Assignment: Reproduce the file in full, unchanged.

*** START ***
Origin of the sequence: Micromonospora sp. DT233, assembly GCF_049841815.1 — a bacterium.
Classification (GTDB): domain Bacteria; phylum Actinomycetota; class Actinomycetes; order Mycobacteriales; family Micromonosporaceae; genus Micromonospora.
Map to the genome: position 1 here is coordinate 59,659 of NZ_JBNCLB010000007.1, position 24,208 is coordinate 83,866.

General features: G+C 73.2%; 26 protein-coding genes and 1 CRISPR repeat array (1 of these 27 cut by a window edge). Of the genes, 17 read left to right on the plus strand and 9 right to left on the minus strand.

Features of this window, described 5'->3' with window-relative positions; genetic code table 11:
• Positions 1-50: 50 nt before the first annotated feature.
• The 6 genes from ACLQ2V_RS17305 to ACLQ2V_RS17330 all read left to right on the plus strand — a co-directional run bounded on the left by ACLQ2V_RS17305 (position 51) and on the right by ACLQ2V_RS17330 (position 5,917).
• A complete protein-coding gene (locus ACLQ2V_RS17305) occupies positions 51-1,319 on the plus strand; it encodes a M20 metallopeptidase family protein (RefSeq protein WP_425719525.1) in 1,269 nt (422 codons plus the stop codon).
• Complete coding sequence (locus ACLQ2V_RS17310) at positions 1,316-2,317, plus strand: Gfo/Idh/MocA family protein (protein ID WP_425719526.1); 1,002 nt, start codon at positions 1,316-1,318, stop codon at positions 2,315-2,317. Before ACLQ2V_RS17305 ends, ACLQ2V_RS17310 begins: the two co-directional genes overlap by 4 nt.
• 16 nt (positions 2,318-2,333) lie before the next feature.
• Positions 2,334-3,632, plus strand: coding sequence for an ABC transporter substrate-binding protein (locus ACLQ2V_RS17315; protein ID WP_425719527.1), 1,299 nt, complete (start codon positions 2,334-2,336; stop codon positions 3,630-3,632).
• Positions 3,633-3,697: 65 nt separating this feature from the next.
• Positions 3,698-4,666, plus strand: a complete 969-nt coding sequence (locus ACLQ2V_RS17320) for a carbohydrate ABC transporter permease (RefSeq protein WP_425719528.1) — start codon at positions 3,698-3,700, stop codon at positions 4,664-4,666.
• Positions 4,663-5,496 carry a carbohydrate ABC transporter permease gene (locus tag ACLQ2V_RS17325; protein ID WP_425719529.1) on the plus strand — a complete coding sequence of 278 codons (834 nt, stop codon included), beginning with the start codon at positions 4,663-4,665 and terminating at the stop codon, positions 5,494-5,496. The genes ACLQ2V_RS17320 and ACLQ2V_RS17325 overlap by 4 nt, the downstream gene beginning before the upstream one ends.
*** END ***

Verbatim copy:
Origin of the sequence: Micromonospora sp. DT233, assembly GCF_049841815.1 — a bacterium.
Classification (GTDB): domain Bacteria; phylum Actinomycetota; class Actinomycetes; order Mycobacteriales; family Micromonosporaceae; genus Micromonospora.
Map to the genome: position 1 here is coordinate 59,659 of NZ_JBNCLB010000007.1, position 24,208 is coordinate 83,866.

General features: G+C 73.2%; 26 protein-coding genes and 1 CRISPR repeat array (1 of these 27 cut by a window edge). Of the genes, 17 read left to right on the plus strand and 9 right to left on the minus strand.

Features of this window, described 5'->3' with window-relative positions; genetic code table 11:
• Positions 1-50: 50 nt before the first annotated feature.
• The 6 genes from ACLQ2V_RS17305 to ACLQ2V_RS17330 all read left to right on the plus strand — a co-directional run bounded on the left by ACLQ2V_RS17305 (position 51) and on the right by ACLQ2V_RS17330 (position 5,917).
• A complete protein-coding gene (locus ACLQ2V_RS17305) occupies positions 51-1,319 on the plus strand; it encodes a M20 metallopeptidase family protein (RefSeq protein WP_425719525.1) in 1,269 nt (422 codons plus the stop codon).
• Complete coding sequence (locus ACLQ2V_RS17310) at positions 1,316-2,317, plus strand: Gfo/Idh/MocA family protein (protein ID WP_425719526.1); 1,002 nt, start codon at positions 1,316-1,318, stop codon at positions 2,315-2,317. Before ACLQ2V_RS17305 ends, ACLQ2V_RS17310 begins: the two co-directional genes overlap by 4 nt.
• 16 nt (positions 2,318-2,333) lie before the next feature.
• Positions 2,334-3,632, plus strand: coding sequence for an ABC transporter substrate-binding protein (locus ACLQ2V_RS17315; protein ID WP_425719527.1), 1,299 nt, complete (start codon positions 2,334-2,336; stop codon positions 3,630-3,632).
• Positions 3,633-3,697: 65 nt separating this feature from the next.
• Positions 3,698-4,666, plus strand: a complete 969-nt coding sequence (locus ACLQ2V_RS17320) for a carbohydrate ABC transporter permease (RefSeq protein WP_425719528.1) — start codon at positions 3,698-3,700, stop codon at positions 4,664-4,666.
• Positions 4,663-5,496 carry a carbohydrate ABC transporter permease gene (locus tag ACLQ2V_RS17325; protein ID WP_425719529.1) on the plus strand — a complete coding sequence of 278 codons (834 nt, stop codon included), beginning with the start codon at positions 4,663-4,665 and terminating at the stop codon, positions 5,494-5,496. The genes ACLQ2V_RS17320 and ACLQ2V_RS17325 overlap by 4 nt, the downstream gene beginning before the upstream one ends.